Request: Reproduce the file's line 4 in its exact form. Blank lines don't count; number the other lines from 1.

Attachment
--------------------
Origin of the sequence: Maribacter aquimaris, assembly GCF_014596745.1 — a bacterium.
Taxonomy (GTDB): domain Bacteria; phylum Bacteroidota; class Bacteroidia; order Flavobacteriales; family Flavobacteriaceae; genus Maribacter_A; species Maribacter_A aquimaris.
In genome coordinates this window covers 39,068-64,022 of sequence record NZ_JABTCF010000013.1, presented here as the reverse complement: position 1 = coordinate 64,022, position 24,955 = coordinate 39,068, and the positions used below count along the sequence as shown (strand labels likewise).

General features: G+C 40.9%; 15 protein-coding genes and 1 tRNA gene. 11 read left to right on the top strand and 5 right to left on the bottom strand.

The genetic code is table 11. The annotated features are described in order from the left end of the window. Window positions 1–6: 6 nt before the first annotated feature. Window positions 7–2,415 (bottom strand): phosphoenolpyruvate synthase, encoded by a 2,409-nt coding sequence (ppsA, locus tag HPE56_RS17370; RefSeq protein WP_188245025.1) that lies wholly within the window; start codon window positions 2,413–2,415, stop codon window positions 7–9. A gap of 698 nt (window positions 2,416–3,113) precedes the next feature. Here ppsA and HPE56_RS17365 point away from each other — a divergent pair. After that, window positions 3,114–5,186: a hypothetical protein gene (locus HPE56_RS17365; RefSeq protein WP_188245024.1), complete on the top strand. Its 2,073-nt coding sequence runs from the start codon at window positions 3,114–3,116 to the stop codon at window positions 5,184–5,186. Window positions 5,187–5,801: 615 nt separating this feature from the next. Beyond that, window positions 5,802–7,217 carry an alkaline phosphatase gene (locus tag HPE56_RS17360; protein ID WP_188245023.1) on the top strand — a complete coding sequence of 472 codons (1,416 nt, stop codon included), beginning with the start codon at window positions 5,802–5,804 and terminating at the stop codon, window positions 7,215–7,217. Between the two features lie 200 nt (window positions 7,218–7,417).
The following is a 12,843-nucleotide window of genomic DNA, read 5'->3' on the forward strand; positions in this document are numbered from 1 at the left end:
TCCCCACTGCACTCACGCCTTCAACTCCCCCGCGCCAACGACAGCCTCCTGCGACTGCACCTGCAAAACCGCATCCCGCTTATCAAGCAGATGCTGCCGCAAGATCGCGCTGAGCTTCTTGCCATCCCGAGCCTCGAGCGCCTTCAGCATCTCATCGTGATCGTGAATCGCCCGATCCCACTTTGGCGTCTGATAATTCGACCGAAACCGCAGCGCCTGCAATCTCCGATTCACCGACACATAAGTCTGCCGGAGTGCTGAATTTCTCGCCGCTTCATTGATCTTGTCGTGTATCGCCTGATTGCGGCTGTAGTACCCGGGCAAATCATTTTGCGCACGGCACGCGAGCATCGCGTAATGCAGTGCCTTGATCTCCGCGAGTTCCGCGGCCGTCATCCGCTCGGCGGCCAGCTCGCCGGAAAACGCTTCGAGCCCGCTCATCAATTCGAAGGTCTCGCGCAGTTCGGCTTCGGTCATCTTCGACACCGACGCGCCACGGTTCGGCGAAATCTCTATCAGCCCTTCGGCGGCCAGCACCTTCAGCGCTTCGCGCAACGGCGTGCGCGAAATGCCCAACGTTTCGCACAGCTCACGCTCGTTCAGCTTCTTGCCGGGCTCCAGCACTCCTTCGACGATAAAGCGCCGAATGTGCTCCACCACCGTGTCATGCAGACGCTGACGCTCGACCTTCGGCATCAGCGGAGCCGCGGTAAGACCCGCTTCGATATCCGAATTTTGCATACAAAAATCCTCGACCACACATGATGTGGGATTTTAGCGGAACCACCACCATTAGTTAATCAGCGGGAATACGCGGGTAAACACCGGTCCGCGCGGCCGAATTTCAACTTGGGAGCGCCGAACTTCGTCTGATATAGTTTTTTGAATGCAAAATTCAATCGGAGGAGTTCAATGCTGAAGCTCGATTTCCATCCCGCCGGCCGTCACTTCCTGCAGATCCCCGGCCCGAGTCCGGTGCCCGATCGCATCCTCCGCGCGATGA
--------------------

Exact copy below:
General features: G+C 40.9%; 15 protein-coding genes and 1 tRNA gene. 11 read left to right on the top strand and 5 right to left on the bottom strand.